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Vitamin D And Skin – The Care To Take

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The risk of vitamin D deficiency increases during the dark season. Why is that, and what should I consider in winter to maintain a healthy level? Let’s first explain what vitamin D is and why the skin plays a crucial role in its synthesis.

What Is Vitamin D, And What Is It Suitable For?

It is a whole group of fat-soluble vitamins called calciferol. They all regulate the body’s calcium and phosphate balance and significantly influence the mineralization of our bones. In particular, vitamins D2 (ergocalciferol) and D3 (cholecalciferol) play a significant role in our physical health.

It is also an essential factor for the immune system. In addition, the group of D vitamins also associates with various metabolic processes, the formation of proteins, and the control of a wide variety of genes.

What Does Vitamin D Have To Do With The Skin?

It is usually 80-90% formed by the body through the skin! One speaks here of the so-called self- synthesis. It is because our body needs sunlight to be able to produce it. Therefore, it contains UV-B rays, which ensure that provitamin D3 (already present in our skin cells) converts into vitamin D3.

The remaining 10-20% comes from food. The foods include, for example, selected offal, edible mushrooms, or fatty sea fish – foods that end up on the plate in Germany comparatively rarely or only in small quantities.

How Do I Recognize A Vitamin D Deficiency, And What Are The Consequences?

Various non-specific symptoms can indicate the body’s deficiency in the sun vitamin. It includes

  • Hair loss.
  • Fatigue.
  • Muscle weakness, muscle pain.
  • Headache.
  • Increased susceptibility to infection.

In children, one speaks of rickets, and in adults of osteocalcin. The calcium content of the bones is reduced to such an extent that the stability of the bones is impaired. The consequences can be not only bone pain but also deformation.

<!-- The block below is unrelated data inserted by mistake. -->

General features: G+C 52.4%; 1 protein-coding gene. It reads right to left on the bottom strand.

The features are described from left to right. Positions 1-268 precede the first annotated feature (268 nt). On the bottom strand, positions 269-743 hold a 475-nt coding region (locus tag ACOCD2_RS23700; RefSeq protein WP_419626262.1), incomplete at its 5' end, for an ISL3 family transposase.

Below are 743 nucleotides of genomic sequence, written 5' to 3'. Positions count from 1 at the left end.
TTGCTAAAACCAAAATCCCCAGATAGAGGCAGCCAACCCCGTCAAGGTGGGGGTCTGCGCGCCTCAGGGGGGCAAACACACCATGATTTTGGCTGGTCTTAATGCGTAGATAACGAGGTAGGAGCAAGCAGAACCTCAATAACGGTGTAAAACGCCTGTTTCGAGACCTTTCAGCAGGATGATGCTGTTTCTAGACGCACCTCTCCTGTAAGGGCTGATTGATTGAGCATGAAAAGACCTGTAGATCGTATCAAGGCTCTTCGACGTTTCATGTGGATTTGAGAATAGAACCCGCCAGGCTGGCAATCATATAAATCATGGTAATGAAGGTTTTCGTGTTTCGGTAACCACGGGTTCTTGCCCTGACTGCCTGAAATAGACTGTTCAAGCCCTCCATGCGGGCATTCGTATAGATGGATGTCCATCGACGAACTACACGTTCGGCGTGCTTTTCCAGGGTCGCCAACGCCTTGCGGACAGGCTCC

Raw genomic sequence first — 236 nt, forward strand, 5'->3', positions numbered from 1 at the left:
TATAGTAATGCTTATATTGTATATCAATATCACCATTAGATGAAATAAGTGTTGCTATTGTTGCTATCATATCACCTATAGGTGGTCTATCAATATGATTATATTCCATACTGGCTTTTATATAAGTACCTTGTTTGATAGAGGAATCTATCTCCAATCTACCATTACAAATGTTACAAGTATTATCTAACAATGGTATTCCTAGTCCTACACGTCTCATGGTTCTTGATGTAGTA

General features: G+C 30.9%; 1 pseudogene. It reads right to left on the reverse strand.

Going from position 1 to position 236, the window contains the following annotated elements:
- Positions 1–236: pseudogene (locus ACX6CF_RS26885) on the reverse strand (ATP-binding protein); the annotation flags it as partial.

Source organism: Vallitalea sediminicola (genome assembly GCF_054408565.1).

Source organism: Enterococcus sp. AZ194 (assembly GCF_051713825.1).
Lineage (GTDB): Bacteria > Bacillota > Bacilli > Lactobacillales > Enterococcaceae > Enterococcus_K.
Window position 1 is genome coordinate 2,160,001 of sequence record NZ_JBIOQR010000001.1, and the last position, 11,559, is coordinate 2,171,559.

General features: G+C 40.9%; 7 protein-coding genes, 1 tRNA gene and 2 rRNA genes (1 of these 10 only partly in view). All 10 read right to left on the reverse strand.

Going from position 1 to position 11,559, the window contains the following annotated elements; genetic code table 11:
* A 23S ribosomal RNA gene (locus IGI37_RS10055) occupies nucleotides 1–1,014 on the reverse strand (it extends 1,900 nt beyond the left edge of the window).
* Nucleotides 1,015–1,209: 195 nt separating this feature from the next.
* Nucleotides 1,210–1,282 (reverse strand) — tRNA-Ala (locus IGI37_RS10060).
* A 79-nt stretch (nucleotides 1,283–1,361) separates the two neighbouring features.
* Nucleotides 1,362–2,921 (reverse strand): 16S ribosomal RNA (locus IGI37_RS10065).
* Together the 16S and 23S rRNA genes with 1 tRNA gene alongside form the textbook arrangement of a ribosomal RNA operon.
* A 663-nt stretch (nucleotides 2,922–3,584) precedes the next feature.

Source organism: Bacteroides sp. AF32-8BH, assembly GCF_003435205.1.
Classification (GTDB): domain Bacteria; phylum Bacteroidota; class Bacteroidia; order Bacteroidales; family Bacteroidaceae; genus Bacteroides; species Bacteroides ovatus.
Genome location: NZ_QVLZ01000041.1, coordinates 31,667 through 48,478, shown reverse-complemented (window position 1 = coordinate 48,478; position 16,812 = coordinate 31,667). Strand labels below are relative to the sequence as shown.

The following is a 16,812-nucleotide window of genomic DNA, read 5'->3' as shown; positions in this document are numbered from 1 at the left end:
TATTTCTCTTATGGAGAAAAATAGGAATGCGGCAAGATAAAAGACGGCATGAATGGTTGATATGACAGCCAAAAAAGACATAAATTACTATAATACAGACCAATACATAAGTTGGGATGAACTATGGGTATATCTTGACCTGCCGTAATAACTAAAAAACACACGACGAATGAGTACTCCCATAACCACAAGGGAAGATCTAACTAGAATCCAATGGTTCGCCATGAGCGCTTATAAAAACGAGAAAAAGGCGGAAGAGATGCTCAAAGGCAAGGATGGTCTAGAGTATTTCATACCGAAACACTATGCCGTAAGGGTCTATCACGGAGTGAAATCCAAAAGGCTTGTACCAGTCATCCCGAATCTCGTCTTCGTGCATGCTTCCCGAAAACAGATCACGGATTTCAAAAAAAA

How Does A Vitamin D Deficiency Come About?

The self-synthesis of vitamin D depends on contact with UV-B radiation. Depending on the latitude, this radiation is present in the atmosphere with varying intensity and duration.

It includes both external and individual influencing factors:

External Factors

  • Climatic conditions (e.g., Heavy cloud cover)
  • Altitude
  • Air pollution

Individual Factors

  • Skin color (the darker, the more difficult)
  • Age
  • Chronic diseases (including liver or kidney)

What Should I Consider In Winter?

As a rule, however, your body has already stored enough vitamin D in the sunny half of the year, so you do not have to take further precautions. Nonetheless, we recommend spending time outdoors regularly, which goes a long way to keeping our vitamin D levels healthy. Research shows that people who spend more time indoors are more likely to suffer from a vitamin D deficiency than those who are active outdoors. And that was also true in the studies if they had applied UV protection to the skin.

You can continue to adjust your diet and eat the foods mentioned above (including fatty sea fish) more often with a higher vitamin D content. Depending on the extent of the deficiency, however, it is possible that this measure alone cannot help you to achieve a healthy value.


If you happened to be planning a vacation to more southern latitudes during the winter months, your body would appreciate the extra opportunity for vitamin D synthesis. However, a medically recommended dietary supplement is usually the best way to achieve a healthy level.

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